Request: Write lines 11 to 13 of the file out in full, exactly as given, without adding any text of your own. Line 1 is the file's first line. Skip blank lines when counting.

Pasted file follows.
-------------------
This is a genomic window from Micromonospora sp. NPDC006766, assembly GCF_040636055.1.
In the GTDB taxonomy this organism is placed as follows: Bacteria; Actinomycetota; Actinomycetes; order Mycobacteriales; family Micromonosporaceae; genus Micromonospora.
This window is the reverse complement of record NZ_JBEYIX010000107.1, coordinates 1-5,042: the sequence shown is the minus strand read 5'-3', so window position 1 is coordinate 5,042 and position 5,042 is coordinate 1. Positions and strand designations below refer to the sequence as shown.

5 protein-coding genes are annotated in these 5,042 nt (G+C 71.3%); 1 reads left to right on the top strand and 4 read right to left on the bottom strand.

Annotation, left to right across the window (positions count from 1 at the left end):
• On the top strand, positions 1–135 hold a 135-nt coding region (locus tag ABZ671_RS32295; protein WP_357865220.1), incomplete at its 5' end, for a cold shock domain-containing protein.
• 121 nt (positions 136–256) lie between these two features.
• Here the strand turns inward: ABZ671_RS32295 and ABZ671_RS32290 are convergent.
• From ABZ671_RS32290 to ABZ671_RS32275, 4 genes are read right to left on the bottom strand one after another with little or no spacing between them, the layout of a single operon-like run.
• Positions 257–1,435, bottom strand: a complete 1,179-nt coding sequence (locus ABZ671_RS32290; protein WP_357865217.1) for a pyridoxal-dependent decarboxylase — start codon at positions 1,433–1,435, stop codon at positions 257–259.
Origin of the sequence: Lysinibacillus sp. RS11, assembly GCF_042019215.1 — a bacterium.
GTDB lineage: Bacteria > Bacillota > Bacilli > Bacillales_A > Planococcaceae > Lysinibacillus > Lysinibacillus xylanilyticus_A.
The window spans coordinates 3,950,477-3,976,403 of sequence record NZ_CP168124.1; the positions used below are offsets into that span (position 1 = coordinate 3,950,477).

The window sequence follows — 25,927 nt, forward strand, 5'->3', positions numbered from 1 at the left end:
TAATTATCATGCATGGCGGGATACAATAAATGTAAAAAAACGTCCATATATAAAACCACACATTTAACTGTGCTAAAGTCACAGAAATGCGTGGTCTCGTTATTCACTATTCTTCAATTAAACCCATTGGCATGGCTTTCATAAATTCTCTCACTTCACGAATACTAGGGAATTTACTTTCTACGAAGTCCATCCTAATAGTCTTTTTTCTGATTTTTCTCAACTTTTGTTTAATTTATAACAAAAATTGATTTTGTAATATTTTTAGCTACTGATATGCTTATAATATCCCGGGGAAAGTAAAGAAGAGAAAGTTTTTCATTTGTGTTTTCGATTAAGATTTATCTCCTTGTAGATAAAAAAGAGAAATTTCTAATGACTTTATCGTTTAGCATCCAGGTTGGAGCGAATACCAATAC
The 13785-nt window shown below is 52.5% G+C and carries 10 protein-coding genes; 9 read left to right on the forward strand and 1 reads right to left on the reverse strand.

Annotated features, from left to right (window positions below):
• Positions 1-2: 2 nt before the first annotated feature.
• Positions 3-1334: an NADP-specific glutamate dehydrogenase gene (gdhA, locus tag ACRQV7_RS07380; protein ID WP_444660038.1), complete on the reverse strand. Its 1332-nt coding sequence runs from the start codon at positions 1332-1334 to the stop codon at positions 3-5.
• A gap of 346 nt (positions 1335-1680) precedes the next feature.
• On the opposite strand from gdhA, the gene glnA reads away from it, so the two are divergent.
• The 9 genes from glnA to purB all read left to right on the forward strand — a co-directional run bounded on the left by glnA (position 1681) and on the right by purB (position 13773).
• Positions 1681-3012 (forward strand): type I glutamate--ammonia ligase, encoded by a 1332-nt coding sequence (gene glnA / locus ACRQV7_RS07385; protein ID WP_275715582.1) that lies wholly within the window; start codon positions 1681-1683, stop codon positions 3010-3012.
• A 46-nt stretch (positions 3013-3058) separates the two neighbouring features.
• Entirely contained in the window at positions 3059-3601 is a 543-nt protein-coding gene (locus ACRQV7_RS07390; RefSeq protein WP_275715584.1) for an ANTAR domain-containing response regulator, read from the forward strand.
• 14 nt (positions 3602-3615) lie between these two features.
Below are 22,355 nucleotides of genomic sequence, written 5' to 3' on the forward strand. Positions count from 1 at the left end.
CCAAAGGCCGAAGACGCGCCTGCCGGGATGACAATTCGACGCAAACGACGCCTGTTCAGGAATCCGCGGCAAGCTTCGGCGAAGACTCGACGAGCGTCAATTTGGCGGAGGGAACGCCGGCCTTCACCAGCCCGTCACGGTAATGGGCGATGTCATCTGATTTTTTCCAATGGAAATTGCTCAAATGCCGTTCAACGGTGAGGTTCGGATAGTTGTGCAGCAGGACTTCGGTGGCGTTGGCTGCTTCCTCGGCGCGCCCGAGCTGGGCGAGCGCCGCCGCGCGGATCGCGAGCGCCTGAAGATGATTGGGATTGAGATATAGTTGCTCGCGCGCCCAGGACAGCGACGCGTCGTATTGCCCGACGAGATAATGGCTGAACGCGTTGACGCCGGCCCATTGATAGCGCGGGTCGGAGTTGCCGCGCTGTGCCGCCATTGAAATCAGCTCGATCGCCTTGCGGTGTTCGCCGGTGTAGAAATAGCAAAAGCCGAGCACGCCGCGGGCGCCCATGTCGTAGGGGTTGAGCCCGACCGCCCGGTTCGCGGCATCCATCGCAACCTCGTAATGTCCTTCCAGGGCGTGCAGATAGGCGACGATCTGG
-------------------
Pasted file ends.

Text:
Origin of the sequence: Lysinibacillus sp. RS11, assembly GCF_042019215.1 — a bacterium.
GTDB lineage: Bacteria > Bacillota > Bacilli > Bacillales_A > Planococcaceae > Lysinibacillus > Lysinibacillus xylanilyticus_A.
The window spans coordinates 3,950,477-3,976,403 of sequence record NZ_CP168124.1; the positions used below are offsets into that span (position 1 = coordinate 3,950,477).